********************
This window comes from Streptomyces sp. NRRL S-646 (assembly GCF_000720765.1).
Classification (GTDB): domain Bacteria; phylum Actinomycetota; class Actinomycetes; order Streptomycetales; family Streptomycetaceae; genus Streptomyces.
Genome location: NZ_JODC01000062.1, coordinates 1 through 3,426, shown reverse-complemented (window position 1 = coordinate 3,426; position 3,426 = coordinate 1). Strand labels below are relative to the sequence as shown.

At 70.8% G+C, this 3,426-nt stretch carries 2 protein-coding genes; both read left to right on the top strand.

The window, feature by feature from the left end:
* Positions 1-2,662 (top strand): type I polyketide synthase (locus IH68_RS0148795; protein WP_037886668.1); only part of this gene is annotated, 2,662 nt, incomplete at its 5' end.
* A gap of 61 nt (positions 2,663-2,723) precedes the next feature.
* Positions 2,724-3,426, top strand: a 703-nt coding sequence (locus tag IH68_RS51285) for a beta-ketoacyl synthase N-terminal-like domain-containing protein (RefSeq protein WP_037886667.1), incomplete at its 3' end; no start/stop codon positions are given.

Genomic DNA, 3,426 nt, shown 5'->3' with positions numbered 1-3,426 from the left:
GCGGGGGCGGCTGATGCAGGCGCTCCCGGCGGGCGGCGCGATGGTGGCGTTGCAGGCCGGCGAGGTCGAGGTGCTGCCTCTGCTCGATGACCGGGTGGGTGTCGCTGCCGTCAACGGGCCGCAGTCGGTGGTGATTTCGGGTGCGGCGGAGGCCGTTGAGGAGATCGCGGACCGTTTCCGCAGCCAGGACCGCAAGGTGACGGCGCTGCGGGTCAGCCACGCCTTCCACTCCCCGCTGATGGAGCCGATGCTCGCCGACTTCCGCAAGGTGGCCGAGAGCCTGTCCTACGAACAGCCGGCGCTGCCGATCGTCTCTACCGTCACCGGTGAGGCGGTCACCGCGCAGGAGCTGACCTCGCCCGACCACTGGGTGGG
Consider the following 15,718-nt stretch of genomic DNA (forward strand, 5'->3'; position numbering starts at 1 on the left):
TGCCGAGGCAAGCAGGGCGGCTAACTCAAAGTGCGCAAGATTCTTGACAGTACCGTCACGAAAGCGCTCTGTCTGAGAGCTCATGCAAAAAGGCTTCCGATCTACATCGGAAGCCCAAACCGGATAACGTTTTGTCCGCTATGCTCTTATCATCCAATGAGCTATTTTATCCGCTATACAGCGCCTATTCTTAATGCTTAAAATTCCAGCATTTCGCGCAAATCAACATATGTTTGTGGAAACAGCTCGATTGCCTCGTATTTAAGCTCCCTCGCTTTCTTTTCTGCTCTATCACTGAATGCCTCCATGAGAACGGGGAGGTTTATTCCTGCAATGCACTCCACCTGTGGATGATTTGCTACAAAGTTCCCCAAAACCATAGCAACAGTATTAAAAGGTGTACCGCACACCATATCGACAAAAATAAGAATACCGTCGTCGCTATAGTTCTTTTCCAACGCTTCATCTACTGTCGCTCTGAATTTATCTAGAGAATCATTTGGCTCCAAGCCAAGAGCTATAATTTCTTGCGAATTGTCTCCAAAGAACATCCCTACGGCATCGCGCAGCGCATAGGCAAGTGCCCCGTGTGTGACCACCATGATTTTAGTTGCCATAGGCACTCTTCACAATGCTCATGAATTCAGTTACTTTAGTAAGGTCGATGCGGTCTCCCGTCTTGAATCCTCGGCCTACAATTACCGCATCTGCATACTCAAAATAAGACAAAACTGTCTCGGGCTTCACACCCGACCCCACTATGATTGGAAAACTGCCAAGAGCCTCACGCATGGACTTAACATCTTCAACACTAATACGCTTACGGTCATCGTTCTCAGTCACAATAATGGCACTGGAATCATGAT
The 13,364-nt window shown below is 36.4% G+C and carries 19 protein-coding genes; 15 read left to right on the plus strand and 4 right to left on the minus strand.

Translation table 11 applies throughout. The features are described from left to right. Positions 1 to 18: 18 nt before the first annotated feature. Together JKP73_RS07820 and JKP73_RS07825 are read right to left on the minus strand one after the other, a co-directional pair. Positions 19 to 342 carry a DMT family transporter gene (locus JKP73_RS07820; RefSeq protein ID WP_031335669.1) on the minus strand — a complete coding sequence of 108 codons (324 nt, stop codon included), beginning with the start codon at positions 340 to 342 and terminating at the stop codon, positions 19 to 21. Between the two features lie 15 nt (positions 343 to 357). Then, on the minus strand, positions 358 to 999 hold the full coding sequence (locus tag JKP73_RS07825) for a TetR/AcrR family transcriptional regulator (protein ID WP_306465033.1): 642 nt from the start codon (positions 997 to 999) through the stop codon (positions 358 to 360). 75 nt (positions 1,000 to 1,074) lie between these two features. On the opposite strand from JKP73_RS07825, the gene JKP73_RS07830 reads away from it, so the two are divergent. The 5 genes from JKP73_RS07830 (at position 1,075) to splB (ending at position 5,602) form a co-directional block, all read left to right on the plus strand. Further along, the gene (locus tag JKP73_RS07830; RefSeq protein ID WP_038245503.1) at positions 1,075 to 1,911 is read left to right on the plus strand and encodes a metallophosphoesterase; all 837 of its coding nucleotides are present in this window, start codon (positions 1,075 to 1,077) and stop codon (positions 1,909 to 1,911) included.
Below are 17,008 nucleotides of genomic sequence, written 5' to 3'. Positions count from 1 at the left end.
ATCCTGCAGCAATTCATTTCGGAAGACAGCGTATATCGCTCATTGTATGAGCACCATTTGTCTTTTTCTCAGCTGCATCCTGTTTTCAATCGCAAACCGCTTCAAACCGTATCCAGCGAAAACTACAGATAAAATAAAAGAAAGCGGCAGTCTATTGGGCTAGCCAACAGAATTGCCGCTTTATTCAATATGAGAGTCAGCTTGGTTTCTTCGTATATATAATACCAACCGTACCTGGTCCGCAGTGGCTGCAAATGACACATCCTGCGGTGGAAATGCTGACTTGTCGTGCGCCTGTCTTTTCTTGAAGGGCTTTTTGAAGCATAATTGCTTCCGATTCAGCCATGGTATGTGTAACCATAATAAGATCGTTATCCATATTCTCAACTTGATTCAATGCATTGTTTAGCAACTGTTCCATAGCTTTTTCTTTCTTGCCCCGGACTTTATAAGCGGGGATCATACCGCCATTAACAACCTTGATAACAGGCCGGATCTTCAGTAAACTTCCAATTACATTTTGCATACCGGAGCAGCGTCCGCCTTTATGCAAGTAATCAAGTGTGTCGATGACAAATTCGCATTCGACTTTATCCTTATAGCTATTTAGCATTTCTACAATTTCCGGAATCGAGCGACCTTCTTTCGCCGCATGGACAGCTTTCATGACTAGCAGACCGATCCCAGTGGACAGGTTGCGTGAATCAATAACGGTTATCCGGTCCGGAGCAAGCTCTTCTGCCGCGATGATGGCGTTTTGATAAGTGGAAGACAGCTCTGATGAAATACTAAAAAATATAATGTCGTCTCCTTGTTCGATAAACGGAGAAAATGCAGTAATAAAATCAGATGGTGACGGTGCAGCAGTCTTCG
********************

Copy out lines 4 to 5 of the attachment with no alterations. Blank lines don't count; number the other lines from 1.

At 70.8% G+C, this 3,426-nt stretch carries 2 protein-coding genes; both read left to right on the top strand.

The window, feature by feature from the left end: